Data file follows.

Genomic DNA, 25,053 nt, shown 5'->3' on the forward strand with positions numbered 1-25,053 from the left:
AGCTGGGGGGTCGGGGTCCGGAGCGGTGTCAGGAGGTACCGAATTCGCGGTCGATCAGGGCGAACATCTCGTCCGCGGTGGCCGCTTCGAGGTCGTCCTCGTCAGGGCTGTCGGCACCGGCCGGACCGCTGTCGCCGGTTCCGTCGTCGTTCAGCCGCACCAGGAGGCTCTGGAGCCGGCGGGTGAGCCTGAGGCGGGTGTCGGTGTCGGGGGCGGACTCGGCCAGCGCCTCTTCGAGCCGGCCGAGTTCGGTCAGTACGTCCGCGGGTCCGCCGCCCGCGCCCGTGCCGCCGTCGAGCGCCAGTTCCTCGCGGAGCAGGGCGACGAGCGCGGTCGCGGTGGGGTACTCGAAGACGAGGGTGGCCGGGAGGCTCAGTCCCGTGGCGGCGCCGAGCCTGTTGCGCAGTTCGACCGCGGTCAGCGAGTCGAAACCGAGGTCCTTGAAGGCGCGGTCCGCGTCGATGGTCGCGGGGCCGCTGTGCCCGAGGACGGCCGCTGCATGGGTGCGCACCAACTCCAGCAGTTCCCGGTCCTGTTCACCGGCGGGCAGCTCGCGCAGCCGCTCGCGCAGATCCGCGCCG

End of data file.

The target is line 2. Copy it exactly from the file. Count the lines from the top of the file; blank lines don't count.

AGCTGGGGGGTCGGGGTCCGGAGCGGTGTCAGGAGGTACCGAATTCGCGGTCGATCAGGGCGAACATCTCGTCCGCGGTGGCCGCTTCGAGGTCGTCCTCGTCAGGGCTGTCGGCACCGGCCGGACCGCTGTCGCCGGTTCCGTCGTCGTTCAGCCGCACCAGGAGGCTCTGGAGCCGGCGGGTGAGCCTGAGGCGGGTGTCGGTGTCGGGGGCGGACTCGGCCAGCGCCTCTTCGAGCCGGCCGAGTTCGGTCAGTACGTCCGCGGGTCCGCCGCCCGCGCCCGTGCCGCCGTCGAGCGCCAGTTCCTCGCGGAGCAGGGCGACGAGCGCGGTCGCGGTGGGGTACTCGAAGACGAGGGTGGCCGGGAGGCTCAGTCCCGTGGCGGCGCCGAGCCTGTTGCGCAGTTCGACCGCGGTCAGCGAGTCGAAACCGAGGTCCTTGAAGGCGCGGTCCGCGTCGATGGTCGCGGGGCCGCTGTGCCCGAGGACGGCCGCTGCATGGGTGCGCACCAACTCCAGCAGTTCCCGGTCCTGTTCACCGGCGGGCAGCTCGCGCAGCCGCTCGCGCAGATCCGCGCCG